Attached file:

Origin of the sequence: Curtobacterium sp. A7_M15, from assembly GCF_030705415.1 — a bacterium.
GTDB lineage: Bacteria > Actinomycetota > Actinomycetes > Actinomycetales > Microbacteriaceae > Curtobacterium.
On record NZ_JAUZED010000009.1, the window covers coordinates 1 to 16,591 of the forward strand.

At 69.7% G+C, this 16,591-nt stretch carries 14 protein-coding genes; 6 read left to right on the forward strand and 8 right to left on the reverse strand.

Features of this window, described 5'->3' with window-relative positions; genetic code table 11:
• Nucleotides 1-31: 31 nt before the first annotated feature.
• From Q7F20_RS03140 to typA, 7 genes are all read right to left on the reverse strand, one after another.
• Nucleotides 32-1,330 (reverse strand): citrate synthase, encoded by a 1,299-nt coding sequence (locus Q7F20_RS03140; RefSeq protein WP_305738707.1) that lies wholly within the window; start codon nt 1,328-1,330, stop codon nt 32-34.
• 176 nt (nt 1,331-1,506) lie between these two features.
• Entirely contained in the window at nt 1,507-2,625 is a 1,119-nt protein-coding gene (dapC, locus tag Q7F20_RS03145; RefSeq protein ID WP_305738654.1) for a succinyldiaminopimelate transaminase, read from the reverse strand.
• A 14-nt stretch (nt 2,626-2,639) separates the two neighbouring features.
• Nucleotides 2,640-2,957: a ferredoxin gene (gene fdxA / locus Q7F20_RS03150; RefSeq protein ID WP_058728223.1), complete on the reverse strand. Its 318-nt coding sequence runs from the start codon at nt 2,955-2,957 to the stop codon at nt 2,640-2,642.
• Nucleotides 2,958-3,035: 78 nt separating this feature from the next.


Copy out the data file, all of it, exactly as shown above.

Origin of the sequence: Curtobacterium sp. A7_M15, from assembly GCF_030705415.1 — a bacterium.
GTDB lineage: Bacteria > Actinomycetota > Actinomycetes > Actinomycetales > Microbacteriaceae > Curtobacterium.
On record NZ_JAUZED010000009.1, the window covers coordinates 1 to 16,591 of the forward strand.

At 69.7% G+C, this 16,591-nt stretch carries 14 protein-coding genes; 6 read left to right on the forward strand and 8 right to left on the reverse strand.

Features of this window, described 5'->3' with window-relative positions; genetic code table 11:
• Nucleotides 1-31: 31 nt before the first annotated feature.
• From Q7F20_RS03140 to typA, 7 genes are all read right to left on the reverse strand, one after another.
• Nucleotides 32-1,330 (reverse strand): citrate synthase, encoded by a 1,299-nt coding sequence (locus Q7F20_RS03140; RefSeq protein WP_305738707.1) that lies wholly within the window; start codon nt 1,328-1,330, stop codon nt 32-34.
• 176 nt (nt 1,331-1,506) lie between these two features.
• Entirely contained in the window at nt 1,507-2,625 is a 1,119-nt protein-coding gene (dapC, locus tag Q7F20_RS03145; RefSeq protein ID WP_305738654.1) for a succinyldiaminopimelate transaminase, read from the reverse strand.
• A 14-nt stretch (nt 2,626-2,639) separates the two neighbouring features.
• Nucleotides 2,640-2,957: a ferredoxin gene (gene fdxA / locus Q7F20_RS03150; RefSeq protein ID WP_058728223.1), complete on the reverse strand. Its 318-nt coding sequence runs from the start codon at nt 2,955-2,957 to the stop codon at nt 2,640-2,642.
• Nucleotides 2,958-3,035: 78 nt separating this feature from the next.